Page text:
Is there RAGU in MREs?

joho 9:18 AM  

Excuse me, Mary LOU!

Hartley70 9:18 AM  

Who doesn't use INIDLE? Oh right, the bajillion drivers out there who don't know or choose to forget how to drive a manual transmission! In ancient times, you were idling when your car was in neutral, ie running but not moving. It's Automotive History 101.

This puzzle was strangely easy to complete considering all that was going on. Between the relatively obscure quotation and the word ladders this was a party on the page, and I had fun! Best Moment was SEXSELLS and worst was RIAA, but it was all a good mix of highbrow and lowbrow.

GeezerJackYale48 9:20 AM  

Rex: I was under the impression that SAT preparation is still big business these days - although perhaps it is now done extra-curricularly?

quilter1 9:33 AM  

Hand surgery yesterday makes it hard to type but I was able to fill in the puzzle by pen. It was OK. Got it all but the actress with only the I missing. How can I update my slang vocab? Never heard of BOGO.

mac 9:35 AM  

I don't particularly like word ladders, love quote and maxim themes, and am pretty impressed with a Wednesday puzzle combining the two!

My last letter filled in was Tia's I, and it was a complete guess.

Yes, enjoyable one.

The Ear Worm 9:41 AM  

I did this last nice late enough that my eyes were crossing and still got a very Wednesday time, so easy-medium here?

I mostly liked this one, though I was a little annoyed at the last three. In a word ladder, I want a different letter to change each time, otherwise, what is the point of the rung.

So SALE, SANE, SAGE was infelicitous, though I admit that it would be a challenge to rework it. Maybe going through SAGA instead, but you wouldn't be able to have your nice TALL TALE that way.

Speaking of which, put me down for one of those that put those two in backwards, but the crosses sorted me out quickly enough, when I found my self looking for a woman's magazine that started LLL_ (though for a half a second I thought it was some sort of silly/clever phonetic joke) --- kind of like a corollary to pirate joke, but with the Asian liquid consonants turning 'R' to 'L' ... You know: what's a female Japanese pirate's favorite magazine? LLLL.

Okay it's a stretch...

Back on topic, also didn't love IN IDLE. Looking at above comments it looks like it was sort of a DOOK.

ZAMBONI had me completely stumped for a bit looking a ZAMB___ and knowing that all the crosses were super solid. But it eventually came once I had the terminal I.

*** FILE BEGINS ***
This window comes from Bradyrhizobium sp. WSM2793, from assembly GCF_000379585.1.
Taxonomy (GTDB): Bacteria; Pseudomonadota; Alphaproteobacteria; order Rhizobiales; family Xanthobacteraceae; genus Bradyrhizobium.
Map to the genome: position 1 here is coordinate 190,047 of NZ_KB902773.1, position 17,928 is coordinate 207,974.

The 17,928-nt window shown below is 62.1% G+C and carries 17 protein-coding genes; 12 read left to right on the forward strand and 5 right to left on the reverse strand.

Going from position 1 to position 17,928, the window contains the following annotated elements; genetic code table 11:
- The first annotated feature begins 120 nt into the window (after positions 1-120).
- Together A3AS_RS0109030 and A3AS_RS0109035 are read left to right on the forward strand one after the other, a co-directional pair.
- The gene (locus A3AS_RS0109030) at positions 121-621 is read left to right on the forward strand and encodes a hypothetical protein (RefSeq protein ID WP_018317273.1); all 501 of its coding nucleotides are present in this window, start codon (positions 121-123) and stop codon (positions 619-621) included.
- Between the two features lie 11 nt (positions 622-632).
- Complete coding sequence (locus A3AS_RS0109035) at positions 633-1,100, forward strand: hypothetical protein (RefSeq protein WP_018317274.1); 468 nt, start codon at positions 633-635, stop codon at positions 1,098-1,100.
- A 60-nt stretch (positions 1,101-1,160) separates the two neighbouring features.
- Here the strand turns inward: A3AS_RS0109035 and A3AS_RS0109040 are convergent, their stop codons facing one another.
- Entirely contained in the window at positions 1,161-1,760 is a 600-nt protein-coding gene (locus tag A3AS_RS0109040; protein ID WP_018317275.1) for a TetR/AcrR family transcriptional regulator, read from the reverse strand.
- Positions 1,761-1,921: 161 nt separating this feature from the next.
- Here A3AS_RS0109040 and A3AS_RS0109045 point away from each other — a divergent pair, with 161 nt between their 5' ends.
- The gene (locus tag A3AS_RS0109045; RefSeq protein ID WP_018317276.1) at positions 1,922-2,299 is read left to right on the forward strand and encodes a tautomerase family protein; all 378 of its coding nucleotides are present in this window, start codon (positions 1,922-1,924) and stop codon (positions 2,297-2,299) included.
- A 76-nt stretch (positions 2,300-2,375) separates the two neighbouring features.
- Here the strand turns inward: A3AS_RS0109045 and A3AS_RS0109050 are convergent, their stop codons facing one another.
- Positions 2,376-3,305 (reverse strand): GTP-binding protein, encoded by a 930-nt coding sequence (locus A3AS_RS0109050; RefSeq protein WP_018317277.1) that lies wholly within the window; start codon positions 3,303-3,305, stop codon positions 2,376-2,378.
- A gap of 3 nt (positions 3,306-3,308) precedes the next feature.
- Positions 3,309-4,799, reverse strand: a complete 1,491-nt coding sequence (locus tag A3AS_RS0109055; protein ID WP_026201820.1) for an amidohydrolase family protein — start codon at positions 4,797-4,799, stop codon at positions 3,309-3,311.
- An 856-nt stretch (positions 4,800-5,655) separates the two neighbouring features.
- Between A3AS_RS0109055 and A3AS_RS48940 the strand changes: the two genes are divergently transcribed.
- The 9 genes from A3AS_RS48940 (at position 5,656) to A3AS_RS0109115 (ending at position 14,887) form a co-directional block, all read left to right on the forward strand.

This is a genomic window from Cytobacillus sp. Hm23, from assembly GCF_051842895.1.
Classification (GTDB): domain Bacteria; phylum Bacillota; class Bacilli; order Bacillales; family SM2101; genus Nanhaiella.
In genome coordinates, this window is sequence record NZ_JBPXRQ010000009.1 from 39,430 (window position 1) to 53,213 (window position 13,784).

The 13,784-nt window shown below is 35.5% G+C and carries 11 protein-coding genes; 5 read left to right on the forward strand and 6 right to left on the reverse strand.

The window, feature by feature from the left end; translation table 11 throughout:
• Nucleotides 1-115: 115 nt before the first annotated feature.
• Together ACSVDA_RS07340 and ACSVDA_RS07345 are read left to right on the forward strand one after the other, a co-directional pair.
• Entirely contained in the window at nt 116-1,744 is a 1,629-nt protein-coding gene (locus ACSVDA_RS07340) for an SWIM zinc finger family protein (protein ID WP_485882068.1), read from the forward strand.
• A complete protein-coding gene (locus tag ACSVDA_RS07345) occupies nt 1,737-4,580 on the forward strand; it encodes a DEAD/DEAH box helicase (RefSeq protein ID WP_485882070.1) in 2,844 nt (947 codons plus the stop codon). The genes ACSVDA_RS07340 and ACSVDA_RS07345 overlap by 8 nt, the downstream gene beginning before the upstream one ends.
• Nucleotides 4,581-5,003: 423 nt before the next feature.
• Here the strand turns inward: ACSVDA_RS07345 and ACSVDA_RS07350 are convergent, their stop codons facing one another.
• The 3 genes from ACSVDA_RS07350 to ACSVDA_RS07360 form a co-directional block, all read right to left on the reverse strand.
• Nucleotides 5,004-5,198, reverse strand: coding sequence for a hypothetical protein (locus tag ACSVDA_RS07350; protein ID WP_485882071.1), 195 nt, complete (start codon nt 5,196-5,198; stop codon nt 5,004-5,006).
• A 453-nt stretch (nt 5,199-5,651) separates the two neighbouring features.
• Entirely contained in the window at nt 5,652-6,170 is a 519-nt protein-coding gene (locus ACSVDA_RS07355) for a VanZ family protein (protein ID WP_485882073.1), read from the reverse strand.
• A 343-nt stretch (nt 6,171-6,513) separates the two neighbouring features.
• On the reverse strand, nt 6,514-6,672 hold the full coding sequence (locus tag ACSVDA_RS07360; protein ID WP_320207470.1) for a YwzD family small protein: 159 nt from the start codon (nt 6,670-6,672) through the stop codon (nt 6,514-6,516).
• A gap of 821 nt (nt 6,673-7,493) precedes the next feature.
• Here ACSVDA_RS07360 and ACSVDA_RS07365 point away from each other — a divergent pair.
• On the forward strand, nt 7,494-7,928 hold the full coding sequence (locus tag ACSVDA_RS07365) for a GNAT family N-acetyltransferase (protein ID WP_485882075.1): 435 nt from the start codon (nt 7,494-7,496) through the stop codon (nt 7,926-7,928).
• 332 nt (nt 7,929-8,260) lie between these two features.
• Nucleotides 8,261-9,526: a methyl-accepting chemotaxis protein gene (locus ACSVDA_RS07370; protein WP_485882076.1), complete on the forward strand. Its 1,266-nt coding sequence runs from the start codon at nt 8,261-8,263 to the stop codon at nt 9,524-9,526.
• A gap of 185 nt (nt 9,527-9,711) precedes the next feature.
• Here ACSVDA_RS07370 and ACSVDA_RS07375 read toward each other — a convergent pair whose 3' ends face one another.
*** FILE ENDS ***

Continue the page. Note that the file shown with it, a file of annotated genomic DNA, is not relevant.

AVer for AVOW for half a second, expecting to see Err (looking at the grid not the clue), though thought GOO was probably right so got there eventually.

Truth be told, it seems that with minimal rework that bottom corner cleans up a bit. Put in DEER for YEOW and AVER for AVOW and you end up with GEE (at least as good as GOO) and ERR (better that EWW). Admittedly ASSAD is not as lovely as ASSAY, but I think it's better than having YEOW in your grid.

Anyway, all that said it was a totally fun easy Wednesday, and looking forward to a little more bite as the week moves on.

Leapfinger 9:43 AM  

@Charles Flaster, I'm not sure how you spend your idle hours, but maybe this year you can watch a little more pro hockey, eh?

Although we see quite a lot of fill allez OOP, I did like the novelty of a folding step-ladder and was IMPressed by how nicely the quote was SPLIT. Some days I dream of a MONOLITHic Mr GOODBAR; I've no idea why something so simple is so irresistible.

Nice pairing the complementary KODIAK and POOH, and we even got part of a KOAla. Bear with me, PLEAs.

YEOW -OW -OW! My laptop dooked it out with the Forces of Gravity, and apparently the brightness doohickey got knocked loose, so until that's restored, I'm reading and writing through a glass darkly. That ought to keep me LOKI mnd holding my TONG for awhile.

Happy Wensday, all.

chefbea 9:43 AM  

A little tough for a Wednesday. Lots of stuff I didn't know. Originally had pilaf (spelled wrong) instead of paella. Didn't reaize it was a word ladder until I finished.

GILL I. 10:08 AM  

I thought this was quite enjoyable. GPS/GOODBAR held me up for a tad but otherwise zipped through happily.